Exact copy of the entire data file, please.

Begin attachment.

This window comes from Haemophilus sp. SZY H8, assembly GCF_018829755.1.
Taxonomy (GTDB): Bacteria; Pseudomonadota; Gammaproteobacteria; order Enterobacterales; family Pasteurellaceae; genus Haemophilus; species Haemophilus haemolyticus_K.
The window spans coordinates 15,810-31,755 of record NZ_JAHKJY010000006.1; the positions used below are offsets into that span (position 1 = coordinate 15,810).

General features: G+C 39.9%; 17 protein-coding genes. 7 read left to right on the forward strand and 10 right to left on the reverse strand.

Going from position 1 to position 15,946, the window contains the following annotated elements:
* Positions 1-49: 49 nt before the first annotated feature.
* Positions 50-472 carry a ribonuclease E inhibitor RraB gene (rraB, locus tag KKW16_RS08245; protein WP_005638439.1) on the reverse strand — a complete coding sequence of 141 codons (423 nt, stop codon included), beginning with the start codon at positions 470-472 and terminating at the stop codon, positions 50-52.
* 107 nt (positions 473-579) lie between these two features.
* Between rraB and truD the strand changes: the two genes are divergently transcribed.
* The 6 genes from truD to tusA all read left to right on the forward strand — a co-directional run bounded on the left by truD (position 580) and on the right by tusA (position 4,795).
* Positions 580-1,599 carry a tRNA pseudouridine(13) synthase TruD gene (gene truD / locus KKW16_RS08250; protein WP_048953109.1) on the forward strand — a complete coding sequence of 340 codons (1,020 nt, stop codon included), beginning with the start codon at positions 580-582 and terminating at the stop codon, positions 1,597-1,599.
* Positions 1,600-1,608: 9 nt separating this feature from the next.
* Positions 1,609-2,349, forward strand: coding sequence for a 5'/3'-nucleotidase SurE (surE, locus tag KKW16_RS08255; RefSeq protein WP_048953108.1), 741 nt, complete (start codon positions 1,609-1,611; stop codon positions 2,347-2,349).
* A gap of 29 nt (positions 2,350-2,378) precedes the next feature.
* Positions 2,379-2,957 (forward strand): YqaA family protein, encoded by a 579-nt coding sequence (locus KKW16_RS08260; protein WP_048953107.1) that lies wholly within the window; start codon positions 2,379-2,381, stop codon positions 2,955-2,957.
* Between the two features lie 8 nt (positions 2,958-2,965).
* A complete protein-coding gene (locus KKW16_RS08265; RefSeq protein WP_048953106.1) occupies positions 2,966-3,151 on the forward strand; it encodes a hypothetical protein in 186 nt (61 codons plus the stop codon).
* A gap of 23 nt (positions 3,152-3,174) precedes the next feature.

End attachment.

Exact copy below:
This window comes from Haemophilus sp. SZY H8, assembly GCF_018829755.1.
Taxonomy (GTDB): Bacteria; Pseudomonadota; Gammaproteobacteria; order Enterobacterales; family Pasteurellaceae; genus Haemophilus; species Haemophilus haemolyticus_K.
The window spans coordinates 15,810-31,755 of record NZ_JAHKJY010000006.1; the positions used below are offsets into that span (position 1 = coordinate 15,810).

General features: G+C 39.9%; 17 protein-coding genes. 7 read left to right on the forward strand and 10 right to left on the reverse strand.

Going from position 1 to position 15,946, the window contains the following annotated elements:
* Positions 1-49: 49 nt before the first annotated feature.
* Positions 50-472 carry a ribonuclease E inhibitor RraB gene (rraB, locus tag KKW16_RS08245; protein WP_005638439.1) on the reverse strand — a complete coding sequence of 141 codons (423 nt, stop codon included), beginning with the start codon at positions 470-472 and terminating at the stop codon, positions 50-52.
* 107 nt (positions 473-579) lie between these two features.
* Between rraB and truD the strand changes: the two genes are divergently transcribed.
* The 6 genes from truD to tusA all read left to right on the forward strand — a co-directional run bounded on the left by truD (position 580) and on the right by tusA (position 4,795).
* Positions 580-1,599 carry a tRNA pseudouridine(13) synthase TruD gene (gene truD / locus KKW16_RS08250; protein WP_048953109.1) on the forward strand — a complete coding sequence of 340 codons (1,020 nt, stop codon included), beginning with the start codon at positions 580-582 and terminating at the stop codon, positions 1,597-1,599.
* Positions 1,600-1,608: 9 nt separating this feature from the next.
* Positions 1,609-2,349, forward strand: coding sequence for a 5'/3'-nucleotidase SurE (surE, locus tag KKW16_RS08255; RefSeq protein WP_048953108.1), 741 nt, complete (start codon positions 1,609-1,611; stop codon positions 2,347-2,349).
* A gap of 29 nt (positions 2,350-2,378) precedes the next feature.
* Positions 2,379-2,957 (forward strand): YqaA family protein, encoded by a 579-nt coding sequence (locus KKW16_RS08260; protein WP_048953107.1) that lies wholly within the window; start codon positions 2,379-2,381, stop codon positions 2,955-2,957.
* Between the two features lie 8 nt (positions 2,958-2,965).
* A complete protein-coding gene (locus KKW16_RS08265; RefSeq protein WP_048953106.1) occupies positions 2,966-3,151 on the forward strand; it encodes a hypothetical protein in 186 nt (61 codons plus the stop codon).
* A gap of 23 nt (positions 3,152-3,174) precedes the next feature.